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Tricia Downing is recognized as a pioneer in the sport of women’s paratriathlon, as the first female paraplegic to finish an Iron distance triathlon. She has competed in that sport both nationally and internationally, in addition to competing in road racing and other endurance events. She has represented the United States in international competition in five different sport disciplines—cycling (as a tandem pilot prior to her 2000 accident), triathlon, duathlon, rowing and Olympic style shooting, in which she was a member of Team USA at the 2016 Paralympic Games in Rio de Janeiro, Brazil.
She was featured in the Warren Miller documentary Superior Beings and on the lifestyle TV magazine show Life Moments. She has been featured in Muscle and Fitness Hers, Mile High Sports and Rocky Mountain Sports magazines.
Additionally, she is founder of The Cycle of Hope (www.thecycleofhope.org), a non-profit organization designed for female wheelchair users to promote health and healing on all levels—mind, body and spirit.
Tricia studied Journalism as an undergraduate at the University of Maryland and holds Masters degrees in both Sports Management (Eastern Illinois University) and Disability Studies (Regis University).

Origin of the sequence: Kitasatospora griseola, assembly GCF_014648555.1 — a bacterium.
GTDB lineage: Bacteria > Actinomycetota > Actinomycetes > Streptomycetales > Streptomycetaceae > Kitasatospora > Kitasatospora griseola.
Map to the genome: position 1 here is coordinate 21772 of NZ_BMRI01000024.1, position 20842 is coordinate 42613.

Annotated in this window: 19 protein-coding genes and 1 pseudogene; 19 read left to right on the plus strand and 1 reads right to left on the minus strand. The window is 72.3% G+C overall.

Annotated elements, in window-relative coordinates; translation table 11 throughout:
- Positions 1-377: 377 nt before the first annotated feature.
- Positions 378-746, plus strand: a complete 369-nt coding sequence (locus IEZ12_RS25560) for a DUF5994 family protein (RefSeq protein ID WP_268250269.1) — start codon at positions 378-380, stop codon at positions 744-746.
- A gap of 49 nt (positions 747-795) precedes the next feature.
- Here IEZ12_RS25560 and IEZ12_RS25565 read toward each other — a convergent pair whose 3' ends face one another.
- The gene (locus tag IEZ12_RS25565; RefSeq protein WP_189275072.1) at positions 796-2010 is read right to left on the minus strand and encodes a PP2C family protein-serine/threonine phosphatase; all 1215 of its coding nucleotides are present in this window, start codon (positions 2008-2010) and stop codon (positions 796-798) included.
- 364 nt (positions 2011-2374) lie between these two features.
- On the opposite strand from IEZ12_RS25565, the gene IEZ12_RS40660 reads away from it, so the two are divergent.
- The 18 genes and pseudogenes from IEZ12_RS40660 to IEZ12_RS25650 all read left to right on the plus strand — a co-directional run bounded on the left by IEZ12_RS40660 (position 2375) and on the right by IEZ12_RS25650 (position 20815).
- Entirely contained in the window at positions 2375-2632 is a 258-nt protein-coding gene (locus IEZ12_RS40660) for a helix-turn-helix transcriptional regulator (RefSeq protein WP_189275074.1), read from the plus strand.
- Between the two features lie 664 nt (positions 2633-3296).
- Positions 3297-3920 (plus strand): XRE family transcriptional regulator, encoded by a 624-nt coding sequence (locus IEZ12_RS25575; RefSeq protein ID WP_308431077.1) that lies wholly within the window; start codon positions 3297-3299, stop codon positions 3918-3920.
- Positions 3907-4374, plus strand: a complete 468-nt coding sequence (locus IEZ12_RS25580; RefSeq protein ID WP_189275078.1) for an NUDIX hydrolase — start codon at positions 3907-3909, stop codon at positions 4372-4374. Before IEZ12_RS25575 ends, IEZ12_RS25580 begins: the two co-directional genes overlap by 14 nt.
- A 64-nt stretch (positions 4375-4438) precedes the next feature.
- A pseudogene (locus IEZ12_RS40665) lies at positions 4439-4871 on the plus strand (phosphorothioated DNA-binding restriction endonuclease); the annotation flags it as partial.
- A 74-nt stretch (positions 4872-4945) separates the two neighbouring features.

She lives in Denver, Colorado with her husband Steve and two cats, Jack and Charlie. Visit Tricia at triciadowning.com
 
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Finding Family – Blitz

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Salty Key Inn Series, Book 4
Women’s Fiction
Date Published: September 22, 2018
Publisher: Wild Quail Publishing
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Sheena Sullivan Morelli and her sisters, Darcy and Regan, work to complete their Uncle Gavin’s challenge of turning his rundown hotel into a profitable operation within one year. Winning means earning a share in their uncle’s sizable estate. More than that, it determines how they’ll spend the rest of their lives. Sheena wants to stay on at the hotel, overseeing the hotel operation. But Darcy and Regan want to move on with their lives—Darcy writing a novel and Regan going into the interior decorating business with Mo. But life has other plans for them. And in the end, all three realize that the only thing that really matters is finding—and keeping—family.
Other Books in the Salty Key Inn Series:
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Finding Me
Salty Key Inn Series, Book 1
Publisher: Wild Quail Publishing
Published: February 2017